Imagine the difference between a buffalo stampede and a cheeseburger. Both are tasty sources of protein. The difference lies in their requisite culinary tools. Predictive Analytics (PA) is the buffalo stampede of quantitative research: data is big, fast, and shaggy. Interactive Analytics (IA) is a cheeseburger: structured, convenient, and easy to grill. Both go well with fries and a coke.
Here’s an introductory comparison of these two forms of analytics:
Predictive Analytics typically mines data from multiple sources then applies statistical and modeling techniques, perhaps machine learning, to calculate a score that may prove useful in solving a practical problem. Check your credit score or view your personalized Amazon book recommendations—that’s PA at work.
In 1990, I utilized logistic regression to calculate a vote propensity score for every voter in the California voter file. Using data preserved in the voter file and data from other appended sources each voter’s probability of voting was calculated. Updated versions of this propensity index remain the superior predictor of voting.
Interactive Analytics replaces data analysis formerly performed using crosstabulation tables. IA provides for broad functionality not possible with crosstab tables alone. Moreover, IA replaces static presentation tools, such as PowerPoint slides, with interactive presentation. This lets market researchers, pollsters, consultants, and candidates ask questions of the data in real time during the presentation of results.
Explanation of variability
The main similarity between PA and IA is the quest to explain variability. Behavioral research does just one thing: attempts to explain variability in human behavior. Why do some people turn out to vote while others do not? Why do some voters respond favorably to a particular message while others upon hearing the exact same message decide to vote for your opponent? If we can explain variability in behavior perhaps we can influence that behavior. Both PA and IA search for and test relationships between predictor variables and the behavior to be explained. Explanation is the precursor to application.
Different data requirements
The biggest difference between PA and IA rests with their respective data requirements. Although data may originate from multiple sources, IA data must be compiled into a single, structured, rectangular data file. Rows, for example, might represent voters and columns different variables. An Excel or .csv file would be typical. By contrast, PA data is typically unstructured, coming from any number of relational data bases. PA often accommodates big data as well as rapidly streaming data; hence the analogy to a buffalo stampede. This gives PA greater flexibility to address a wider array of research problems.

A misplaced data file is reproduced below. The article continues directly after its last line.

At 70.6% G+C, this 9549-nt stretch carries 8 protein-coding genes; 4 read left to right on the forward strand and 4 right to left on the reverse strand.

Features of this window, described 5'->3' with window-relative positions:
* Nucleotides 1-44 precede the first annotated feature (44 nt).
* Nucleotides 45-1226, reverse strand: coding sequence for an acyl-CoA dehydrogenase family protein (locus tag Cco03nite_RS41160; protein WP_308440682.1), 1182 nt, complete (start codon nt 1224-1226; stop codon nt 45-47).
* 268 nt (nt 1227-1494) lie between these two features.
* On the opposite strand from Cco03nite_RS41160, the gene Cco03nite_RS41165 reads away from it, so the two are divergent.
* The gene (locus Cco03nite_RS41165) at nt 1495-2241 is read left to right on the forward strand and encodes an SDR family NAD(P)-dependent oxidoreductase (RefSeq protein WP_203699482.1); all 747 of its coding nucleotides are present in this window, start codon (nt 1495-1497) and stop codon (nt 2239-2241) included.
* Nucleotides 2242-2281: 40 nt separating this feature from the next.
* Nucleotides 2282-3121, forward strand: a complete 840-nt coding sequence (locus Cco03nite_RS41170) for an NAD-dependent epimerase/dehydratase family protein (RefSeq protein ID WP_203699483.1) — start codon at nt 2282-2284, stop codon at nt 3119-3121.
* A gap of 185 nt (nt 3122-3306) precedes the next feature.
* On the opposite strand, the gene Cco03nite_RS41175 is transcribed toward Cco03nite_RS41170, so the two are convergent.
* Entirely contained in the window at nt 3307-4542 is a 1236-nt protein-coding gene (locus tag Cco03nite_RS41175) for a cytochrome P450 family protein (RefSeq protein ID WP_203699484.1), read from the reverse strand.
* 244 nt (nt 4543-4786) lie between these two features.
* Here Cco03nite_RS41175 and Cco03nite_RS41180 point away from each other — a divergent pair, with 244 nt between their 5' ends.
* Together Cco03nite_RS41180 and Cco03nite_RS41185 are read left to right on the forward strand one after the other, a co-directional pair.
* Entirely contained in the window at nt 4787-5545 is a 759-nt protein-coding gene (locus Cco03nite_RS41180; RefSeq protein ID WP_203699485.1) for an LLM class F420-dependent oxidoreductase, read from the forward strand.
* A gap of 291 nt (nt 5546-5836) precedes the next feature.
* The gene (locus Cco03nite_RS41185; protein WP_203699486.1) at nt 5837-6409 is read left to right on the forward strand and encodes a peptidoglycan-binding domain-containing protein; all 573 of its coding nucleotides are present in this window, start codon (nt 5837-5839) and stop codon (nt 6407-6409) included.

Cost and learning curves
Flexibility and range come with greater cost. Hillary Clinton will employ more people and spend more money on PA than most down-ticket races will spend on their entire campaign. And given the more esoteric tools employed in PA technicians will have spent years learning their craft. The learning curve for PA is long and steep.
By contrast IA software is inexpensive and can be mastered in hours, not years. Smart features of the software automate many user tasks. Typically, IA functions are executed with just two or three mouse clicks. Selects, sorts, tables, graphic displays and text are automatically displayed. For example, IA looks at the type of data employed and automatically selects the appropriate measures of statistical significance and strength of relationship.
Garbage in, garbage out
Neither PA nor IA grants immunity to the principle of “garbage in—garbage out” (GIGO). In both cases the quality of the output depends on the quality of the predictor variables. Regardless of technical sophistication both types require careful selection and measurement of variables. Both can discover hidden patterns within data; but only when data collection is well designed and executed.
Both PA and IA promise big payoffs. Perhaps the most commonly used PA technique is uplift modeling. Uplift modeling has been credited with the PA success of Obama’s 2012 campaign. The Obama campaign used uplift modeling to isolate four categories of swing-state voters: “sure things,” “lost causes,” “do-not-disturbs,” and “persuadables.” Campaign efficiency was improved by profiling, then focusing on persuadables.
IA also performs uplift modeling. IA, however, takes a less esoteric approach. IA examines voter migration across ballot tests within a poll. Users of Porpoise Analytics just click on the “Select Plus” tab to isolate all four groups (Porpoise calls them “stays positive,” “stays negative,” “moves negative,” and “moves positive”). Then users select the “Profile” tab and Porpoise creates demographic profiles of each of the groups.
Val Smith, Ph.D. has been a political pollster for over 35 years, and is a Principal at Data Analysis and Display, LLC, authors of Porpoise Survey Analytics and Orca Data Editor. Reach Val at (916) 932-2374 or valsmith@PorpoiseAnalytics.com.